Eid-ul-Adha also known as Id-ul-Zuha, Bakrid or Eid-al-Adha is an Islamic festival celebrated by Muslims all over the world. It is celebrated to commemorate the sacrificial will of Prophet Abraham, on the command of God (Allah).
Former was readily willing to sacrifice his own son on latter’s command; though, god intervened in the last moment to save Abraham’s son Ishmael (Isaac – in Bible) from being sacrificed.
Eid-al-Adha is also called the “Greater Eid” as it the most significant of two Eid festivals, other being Eid-ul-Fitr. The celebrations also mark the end of annual Hajj pilgrimage to the holy town of Mecca. The festivities range from two to three days and are marked with get together, feasting, charity and gift giving.
Eid-al-Adha in 2019 will be celebrated on Monday, 12th August 2019. Though, the exact date of observance may vary from country to country, depending on the sighting of moon.
When is Eid-al-Adha Celebrated?
The festival of Eid-al-Adha is celebrated based on the Islamic Hijri Calendar. It is lunar calendar consisting of 12 lunar months. Eid-al-Adha is celebrated on the 10th day of 12th and last month of “Dhu-al-Hijjah” or Zulhijja. The date of the celebration of Eid-al-Adha may vary from country to country depending on the sighting of the moon.
In Arabic “Eid” refers to a holiday and “Adha” is a reference to sacrifice. Hence, Eid-al-Adha means a holiday of sacrifice or more precisely, a festival of sacrifice. The festival is also commonly called “Bakrid” in Indian sub continent, given to the sacrifice of “Bakra”- Hindi word referring to a male goat.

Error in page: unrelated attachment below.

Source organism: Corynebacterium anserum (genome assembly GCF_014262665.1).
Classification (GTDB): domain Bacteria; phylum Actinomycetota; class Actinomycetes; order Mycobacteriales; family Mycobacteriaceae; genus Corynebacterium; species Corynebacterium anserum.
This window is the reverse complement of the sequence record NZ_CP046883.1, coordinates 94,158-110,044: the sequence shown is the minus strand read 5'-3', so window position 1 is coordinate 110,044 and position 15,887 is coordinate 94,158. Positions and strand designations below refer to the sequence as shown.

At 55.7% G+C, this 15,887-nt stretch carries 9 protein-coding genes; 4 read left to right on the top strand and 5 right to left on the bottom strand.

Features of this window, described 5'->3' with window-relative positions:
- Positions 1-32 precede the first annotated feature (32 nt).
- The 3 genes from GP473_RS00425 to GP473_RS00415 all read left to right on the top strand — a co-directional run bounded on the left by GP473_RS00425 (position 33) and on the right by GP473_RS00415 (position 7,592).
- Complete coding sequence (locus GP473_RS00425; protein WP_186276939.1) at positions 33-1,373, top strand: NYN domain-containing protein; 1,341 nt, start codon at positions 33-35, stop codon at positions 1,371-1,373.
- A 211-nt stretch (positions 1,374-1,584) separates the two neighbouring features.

Story behind Eid-al-Adha
The story behind the celebration of Eid-al-Adha is a story named as – “Binding of Isaac”, stated in the Hebrew Bible, which is a collection of Jewish texts and Christian Old Testament.
The story goes like this – One day God commands Abraham to offer his son Isaac as a sacrifice. Abraham was asked to do the sacrifice in the mountains of Moriah, located in present day Jerusalem. Though, some Muslim scholars believe that the sacrifice was commanded on the two small hills of Marwa and Safa, in the vicinity of Kaaba in Mecca, Saudi Arabia.
However, coming to the story – Abraham being an ardent disciple of Allah, readily agreed to sacrifice his beloved son Isaac. Abraham travelled for three days, accompanied by Isaac and a servant to reach the mountain where God instructed him. Upon reaching the mountain, Abraham, instructed his servant to remain at the foot of the hill, while he along with Isaac moved on into the hills.
The wood, upon which the sacrifice was to be made, was carried by Isaac himself. Not aware of his father’s intention, Isaac asked latter that where the animal of sacrifice was. Abraham replied that God will provide the animal by himself. Just as Abraham was about to sacrifice Isaac, he was interrupted at the last moment by an angel of the lord.
Abraham turned back and saw a ram entangled by his horns in the bush. He sacrificed the ram instead of Isaac. Allah was very pleased with the obedience of Abraham and gave him a boon of prosperity and descendents. Though, God also told Abraham that one should never sacrifice a human life in the name of God. This day of sacrifice is observed as Eid-al-Adha by Muslims around the world.
The story of Isaac’s sacrifice was first mentioned in Hebrew Bible, which was composed around 8th to 1st century BCE. Abraham was an ancestor of Prophet Muhammad, who lived around 4000 years ago. Muslims believe that Prophet Abraham was instructed by Allah to build a shrine dedicated to him.
Abraham along with Ishmael (Isaac) constructed a small cube for those who wanted to reinstate their faith in Allah. The cube was reportedly constructed before 628 CE, when Prophet Muhammad set out on a journey to Kaaba with his followers. Since then the ritual of animal sacrifice is being followed in commemoration to Prophet Abraham’s obedience to the will of Allah.